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Americans Less Pessimistic About COVID-19 Situation

Americans Less Pessimistic About COVID-19 Situation

Story Highlights

  • 48%, down from 62%, say situation is getting worse
  • Declining pessimism seen in all party, regional subgroups
  • Fewer expect disruptions to last a few months

WASHINGTON, D.C. -- Americans remain more pessimistic than optimistic about the trajectory of the coronavirus situation in the U.S., but their assessments improved considerably over the course of the past week.

In Gallup interviewing conducted April 6-9, 62% of Americans said the situation was getting worse while 25% said it was getting better. Over the weekend, the percentage seeing the situation as getting worse fell to 48%, while the percentage who think it is getting better increased to 34%.

Bar graph. Americans’ impressions of the trajectory of the COVID-19 situation in the U.S.

Partial results for this week suggest the gap in getting better vs. getting worse ratings is narrowing further.

The shift comes as the number of new COVID-19 cases and deaths each day has leveled off in hot spots like New York and Detroit. As a result, the latest projections of U.S. deaths from the virus have been reduced to 60,000 from earlier estimates of at least 100,000.

Fewer Expect Disruptions to Last for a Few More Months

Americans' expectations for how long the disruptions to U.S. life will continue have also shifted, with an increase in the percentage expecting them to last a few more weeks as opposed to a few more months.

  • For the April 10-12 interviewing period, 48% expect the disruptions to last a few more months, which is down from a peak of 59% in March 30-April 2 interviewing.

  • Most of that decline has been offset by an increase in the percentage expecting disruptions to last a few more weeks, which has increased by seven points (from 19% to 26%) over the same time period.

  • Twenty-seven percent currently believe the disruptions will continue longer than a few months, tied for the high in the trend.

Line graph. Americans’ view of how long COVID-19 disruptions will continue in the U.S.

All Party Groups See Situation as Improving

Attitudes about the coronavirus situation have varied by political party identification. Democrats are much more inclined than independents and, especially, Republicans to see the situation as getting worse. However, in recent days, all party groups show at least double-digit declines in the percentage saying the situation is getting worse.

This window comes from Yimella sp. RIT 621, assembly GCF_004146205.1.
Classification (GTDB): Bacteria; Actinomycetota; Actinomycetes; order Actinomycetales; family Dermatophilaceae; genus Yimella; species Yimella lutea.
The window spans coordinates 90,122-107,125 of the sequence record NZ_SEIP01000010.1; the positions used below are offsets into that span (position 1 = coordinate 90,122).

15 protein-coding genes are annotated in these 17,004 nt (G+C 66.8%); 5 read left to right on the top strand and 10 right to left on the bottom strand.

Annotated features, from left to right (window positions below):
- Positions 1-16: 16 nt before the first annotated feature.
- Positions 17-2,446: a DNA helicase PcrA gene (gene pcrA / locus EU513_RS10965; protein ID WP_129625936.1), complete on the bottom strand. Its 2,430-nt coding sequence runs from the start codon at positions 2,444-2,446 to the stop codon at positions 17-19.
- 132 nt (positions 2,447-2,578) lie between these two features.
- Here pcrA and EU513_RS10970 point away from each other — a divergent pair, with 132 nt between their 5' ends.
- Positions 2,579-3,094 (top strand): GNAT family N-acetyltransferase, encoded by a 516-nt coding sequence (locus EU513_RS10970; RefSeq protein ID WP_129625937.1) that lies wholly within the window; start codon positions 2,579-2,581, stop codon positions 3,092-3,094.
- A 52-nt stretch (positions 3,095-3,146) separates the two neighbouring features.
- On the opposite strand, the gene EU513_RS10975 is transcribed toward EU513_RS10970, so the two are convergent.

The majority of Democrats still believe the situation is getting worse, but now a majority of Republicans say it is getting better.

Changes in Assessments of Coronavirus Situation, by Political Party
Democrats Independents Republicans
Apr 6-9 Apr 10-12 Apr 6-9 Apr 10-12 Apr 6-9 Apr 10-12
% Getting a little/a lot better 9 15 21 30 46 63
% Staying the same 12 16 13 25 16 15
% Getting a little/a lot worse 79 69 65 45 39 21
Gallup Panel

Residents of all major regions of the country are less likely to say the situation is getting worse, ranging from an 11-percentage-point drop in the West to 20 points in the Midwest. Perceptions in all regions of whether the coronavirus situation is getting better or worse are now similar to the national figures.

Consistent with Republicans' optimism about the COVID-19 situation, a majority of 52% now think the disruption to daily life will last a few more weeks. Just 9% of Democrats agree, with 52% of Democrats expecting disruptions to continue a few more months. Independents' projections are more similar to those of Democrats than Republicans.

Expectations for Length of Coronavirus Disruption, by Political Party
How long do you think the level of disruption occurring to travel, school, work and public events in the U.S. will continue before it starts to improve?
Democrats Independents Republicans
% % %
A few more weeks 9 17 52
A few more months 52 55 39
For the rest of this year 32 22 5
Longer than that 7 6 4
April 10-12, 2020
Gallup Panel

Republicans' opinions of the length of the disruption have shifted significantly. As recently as April 3-5, 55% expected it to last a few more months and 32% a few more weeks. Independents' and Democrats' predictions have changed little over that time.

Learn more about how the Gallup Panel works.

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